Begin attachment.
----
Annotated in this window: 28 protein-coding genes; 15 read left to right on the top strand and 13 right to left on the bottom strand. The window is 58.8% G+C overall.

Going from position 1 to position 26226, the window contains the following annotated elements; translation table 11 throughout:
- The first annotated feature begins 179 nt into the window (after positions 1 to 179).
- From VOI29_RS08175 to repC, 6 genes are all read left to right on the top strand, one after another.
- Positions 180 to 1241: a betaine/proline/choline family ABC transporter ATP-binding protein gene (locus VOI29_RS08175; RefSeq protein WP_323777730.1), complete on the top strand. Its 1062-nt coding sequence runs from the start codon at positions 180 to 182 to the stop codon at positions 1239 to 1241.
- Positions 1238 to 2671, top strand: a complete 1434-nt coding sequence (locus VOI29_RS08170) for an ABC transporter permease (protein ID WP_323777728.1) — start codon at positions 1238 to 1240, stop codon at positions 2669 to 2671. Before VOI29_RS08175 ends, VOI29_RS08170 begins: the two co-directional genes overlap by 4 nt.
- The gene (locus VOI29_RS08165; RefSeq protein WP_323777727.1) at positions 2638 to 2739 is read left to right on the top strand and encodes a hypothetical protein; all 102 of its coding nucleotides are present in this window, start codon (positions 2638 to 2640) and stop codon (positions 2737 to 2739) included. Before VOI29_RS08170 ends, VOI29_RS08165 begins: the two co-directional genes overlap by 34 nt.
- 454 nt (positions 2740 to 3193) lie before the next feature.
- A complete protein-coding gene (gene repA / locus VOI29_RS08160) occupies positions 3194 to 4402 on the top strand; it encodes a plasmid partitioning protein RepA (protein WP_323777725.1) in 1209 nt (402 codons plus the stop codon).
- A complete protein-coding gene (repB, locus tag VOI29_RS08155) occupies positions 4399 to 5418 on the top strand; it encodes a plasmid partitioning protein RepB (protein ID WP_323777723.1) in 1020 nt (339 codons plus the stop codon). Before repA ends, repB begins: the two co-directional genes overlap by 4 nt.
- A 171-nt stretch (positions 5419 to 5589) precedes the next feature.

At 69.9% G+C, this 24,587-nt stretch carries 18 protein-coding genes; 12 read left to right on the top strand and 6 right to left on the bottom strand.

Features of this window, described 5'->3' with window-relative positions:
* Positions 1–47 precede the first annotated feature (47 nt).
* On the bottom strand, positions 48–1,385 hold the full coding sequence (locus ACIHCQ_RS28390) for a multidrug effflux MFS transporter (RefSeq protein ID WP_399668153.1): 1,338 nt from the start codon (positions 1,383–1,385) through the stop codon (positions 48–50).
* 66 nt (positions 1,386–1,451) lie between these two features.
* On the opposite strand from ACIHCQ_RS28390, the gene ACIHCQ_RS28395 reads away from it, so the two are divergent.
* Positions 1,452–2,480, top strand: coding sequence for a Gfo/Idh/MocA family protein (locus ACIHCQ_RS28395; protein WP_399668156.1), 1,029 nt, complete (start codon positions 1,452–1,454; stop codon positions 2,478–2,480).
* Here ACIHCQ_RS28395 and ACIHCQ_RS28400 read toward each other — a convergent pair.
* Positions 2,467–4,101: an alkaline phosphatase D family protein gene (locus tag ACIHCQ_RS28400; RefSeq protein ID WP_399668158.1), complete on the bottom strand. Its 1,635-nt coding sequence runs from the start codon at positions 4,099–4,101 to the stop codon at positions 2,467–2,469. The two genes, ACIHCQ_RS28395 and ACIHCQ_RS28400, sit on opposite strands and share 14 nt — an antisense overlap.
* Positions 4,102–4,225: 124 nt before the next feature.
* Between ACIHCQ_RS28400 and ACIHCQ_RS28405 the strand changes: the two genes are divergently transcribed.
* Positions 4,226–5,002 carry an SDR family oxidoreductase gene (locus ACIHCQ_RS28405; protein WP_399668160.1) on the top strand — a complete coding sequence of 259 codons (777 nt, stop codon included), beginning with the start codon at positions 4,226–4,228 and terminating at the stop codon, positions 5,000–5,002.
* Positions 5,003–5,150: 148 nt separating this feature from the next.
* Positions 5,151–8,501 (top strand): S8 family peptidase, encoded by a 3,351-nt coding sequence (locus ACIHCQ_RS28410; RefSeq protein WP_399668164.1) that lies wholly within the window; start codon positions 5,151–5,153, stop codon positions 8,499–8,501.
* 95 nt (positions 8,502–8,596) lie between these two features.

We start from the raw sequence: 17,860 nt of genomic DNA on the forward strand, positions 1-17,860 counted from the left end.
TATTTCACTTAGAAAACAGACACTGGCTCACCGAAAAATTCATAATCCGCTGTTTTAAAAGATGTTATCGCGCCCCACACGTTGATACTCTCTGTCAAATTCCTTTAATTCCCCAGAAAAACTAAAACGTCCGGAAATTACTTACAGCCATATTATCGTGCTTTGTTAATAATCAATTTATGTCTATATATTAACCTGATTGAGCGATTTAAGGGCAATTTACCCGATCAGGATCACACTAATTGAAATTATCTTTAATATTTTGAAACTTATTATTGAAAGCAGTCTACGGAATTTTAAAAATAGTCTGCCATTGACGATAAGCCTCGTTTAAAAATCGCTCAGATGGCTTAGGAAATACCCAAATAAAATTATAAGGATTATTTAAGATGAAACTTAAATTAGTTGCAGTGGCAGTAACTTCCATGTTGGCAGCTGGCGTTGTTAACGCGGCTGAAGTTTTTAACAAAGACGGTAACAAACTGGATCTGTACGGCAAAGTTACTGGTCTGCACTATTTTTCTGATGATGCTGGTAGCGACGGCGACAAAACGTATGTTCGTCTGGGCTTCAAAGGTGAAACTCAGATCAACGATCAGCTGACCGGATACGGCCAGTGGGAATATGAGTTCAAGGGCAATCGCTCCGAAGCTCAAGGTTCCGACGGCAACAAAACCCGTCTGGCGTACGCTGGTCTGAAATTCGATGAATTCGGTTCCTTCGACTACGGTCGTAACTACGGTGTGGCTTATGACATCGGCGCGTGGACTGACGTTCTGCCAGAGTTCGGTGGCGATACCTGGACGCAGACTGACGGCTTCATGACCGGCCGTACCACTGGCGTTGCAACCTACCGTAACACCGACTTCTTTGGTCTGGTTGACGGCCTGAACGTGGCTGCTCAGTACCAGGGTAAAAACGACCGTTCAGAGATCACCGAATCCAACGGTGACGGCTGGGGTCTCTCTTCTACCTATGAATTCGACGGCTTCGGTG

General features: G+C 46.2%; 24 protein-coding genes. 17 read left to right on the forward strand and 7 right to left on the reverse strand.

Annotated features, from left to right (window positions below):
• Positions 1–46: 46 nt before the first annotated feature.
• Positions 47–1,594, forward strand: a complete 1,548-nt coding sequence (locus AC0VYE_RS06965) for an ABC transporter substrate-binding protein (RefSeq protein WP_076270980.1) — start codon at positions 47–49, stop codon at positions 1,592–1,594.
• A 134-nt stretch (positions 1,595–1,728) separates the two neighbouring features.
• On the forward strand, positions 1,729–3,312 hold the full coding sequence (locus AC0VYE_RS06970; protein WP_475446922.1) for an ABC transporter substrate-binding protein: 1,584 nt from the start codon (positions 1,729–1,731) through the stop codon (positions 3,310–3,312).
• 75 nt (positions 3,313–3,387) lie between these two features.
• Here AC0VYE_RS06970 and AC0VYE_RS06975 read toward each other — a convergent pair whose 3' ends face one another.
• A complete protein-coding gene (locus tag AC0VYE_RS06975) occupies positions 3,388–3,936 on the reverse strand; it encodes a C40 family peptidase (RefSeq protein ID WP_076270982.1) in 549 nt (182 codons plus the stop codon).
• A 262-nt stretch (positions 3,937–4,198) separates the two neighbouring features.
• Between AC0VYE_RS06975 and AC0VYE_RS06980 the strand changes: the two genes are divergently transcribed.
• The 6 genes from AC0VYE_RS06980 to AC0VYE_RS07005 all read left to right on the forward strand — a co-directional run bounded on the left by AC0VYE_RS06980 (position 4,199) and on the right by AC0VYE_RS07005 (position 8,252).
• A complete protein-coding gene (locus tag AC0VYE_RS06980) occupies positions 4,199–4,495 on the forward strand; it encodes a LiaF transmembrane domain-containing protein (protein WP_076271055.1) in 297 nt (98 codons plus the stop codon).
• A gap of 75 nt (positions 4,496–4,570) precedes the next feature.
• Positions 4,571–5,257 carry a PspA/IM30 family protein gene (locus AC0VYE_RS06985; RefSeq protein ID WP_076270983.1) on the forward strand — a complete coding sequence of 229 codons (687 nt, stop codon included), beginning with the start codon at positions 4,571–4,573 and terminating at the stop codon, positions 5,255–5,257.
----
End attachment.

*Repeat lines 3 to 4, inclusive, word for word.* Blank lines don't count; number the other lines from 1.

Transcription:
- The first annotated feature begins 179 nt into the window (after positions 1 to 179).
- From VOI29_RS08175 to repC, 6 genes are all read left to right on the top strand, one after another.